Paul Coughlin began his journey as a marine engineer, guiding scientists on research vessels on the open sea. He navigated his way to nuclear energy through opportunities on the East Coast before joining Southern California Edison (SCE) in 1983, just as the San Onofre nuclear plant’s Unit 2 was beginning its maiden voyage.
Along the way, the SCE supply manager learned that good leaders have a clear vision and know how to start slow and finish fast to make sure a job is done properly. He brought these traits to his job directing the sale and auction of surplus inventory after SCE decided in June 2013 to permanently retire the San Onofre nuclear plant.
Coughlin’s knowledge paid dividends in March when San Onofre auctioned thousands of items to more than 300 bidders who acquired surplus parts, machinery and sheet metal fabricators at discount prices.
“I’m most proud of the fact that the first auction was conducted safely,” Coughlin said, noting there were no injuries associated with all the moving and heavy lifting of equipment that weighed several tons. “Secondly, I’m pleased that we are providing an environmental benefit by putting this surplus metal and machinery to good use rather than selling it for scrap or disposing of it in a landfill.”
Coughlin’s 12-member asset recovery team is gearing up for another auction at the San Onofre nuclear plant June 11 and 12 that will offer hundreds of pieces of equipment, circuitry items and surplus parts. No items for sale are associated with the radiological operations of the plant.
“We have tried to be very meticulous in cataloging and organizing all the surplus inventory and we focused from the outset on getting an experienced auctioneer,” Coughlin said. SCE retained MRI Auctions Inc., an industrial machinery auctioneer in Simi Valley, Calif., largely because of its prior experience with a New York nuclear plant auction.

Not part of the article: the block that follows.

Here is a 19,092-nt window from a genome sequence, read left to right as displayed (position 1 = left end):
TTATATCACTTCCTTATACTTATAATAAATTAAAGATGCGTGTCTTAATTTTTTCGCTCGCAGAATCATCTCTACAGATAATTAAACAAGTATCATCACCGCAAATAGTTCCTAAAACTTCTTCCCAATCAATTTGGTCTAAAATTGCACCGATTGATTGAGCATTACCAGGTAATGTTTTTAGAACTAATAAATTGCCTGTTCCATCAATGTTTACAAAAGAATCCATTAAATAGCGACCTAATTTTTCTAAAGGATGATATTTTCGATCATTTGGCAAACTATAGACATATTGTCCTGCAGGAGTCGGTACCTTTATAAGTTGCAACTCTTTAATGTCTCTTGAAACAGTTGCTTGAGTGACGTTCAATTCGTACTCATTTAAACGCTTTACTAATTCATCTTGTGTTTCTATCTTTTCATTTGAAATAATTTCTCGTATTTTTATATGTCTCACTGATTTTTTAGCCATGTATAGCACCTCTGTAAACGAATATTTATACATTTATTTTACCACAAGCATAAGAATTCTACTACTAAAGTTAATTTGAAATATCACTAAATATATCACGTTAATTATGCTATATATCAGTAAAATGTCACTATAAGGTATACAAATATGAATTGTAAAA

Bidders may register on the MRI website, as well as view pictures of the items for sale. Following the June auction at San Onofre, Coughlin said MRI will hold periodic online auctions throughout the summer to continue to pare inventory at the nuclear plant, just south of San Clemente.
Coughlin said his team made a conscious decision to also look for ways to convert the untimely shutdown of San Onofre into a community benefit. He said SCE has donated hundreds of items — furniture, ladders, fencing — to local schools, hospitals, churches, businesses and labor unions.
Once the inventory is cleared, SCE will vacate what is known as the Mesa area of the San Onofre nuclear plant — warehouses and offices east of Interstate 5.
“Our goal is to get the Mesa area ready to return to the Navy,” Coughlin said, noting that SCE has lease and easement agreements with the federal government for the land occupied by San Onofre. “We understand the Navy may like to keep some buildings so we will preserve those and remove what they don’t need.”
The process of dismantling the actual nuclear plant facility will not begin until at least early 2016, after federal regulators review the detailed decommissioning plan SCE plans to submit later this year.
“It’s important to begin with the end in mind — to visualize where you want to be,” Coughlin said.
Couglin’s team embraced SCE’s decommissioning principles — safety, stewardship and engagement — when developing the asset sale strategy to optimize environmental, financial and community benefits.
“We knew we had valuable items that could be put to good use elsewhere and we knew we had an opportunity to give back to the community,” he said. “I think the entire team is proud of what we’ve accomplished.”
San Onofre Surplus Inventory Auction
Preview: June 9 & 10, from 8 a.m. to 4 p.m. PDT or online
When: June 11 & 12, beginning at 9 a.m. PDT
Where: San Onofre Nuclear Plant, near San Clemente, CA
Details: Registration and cash deposit required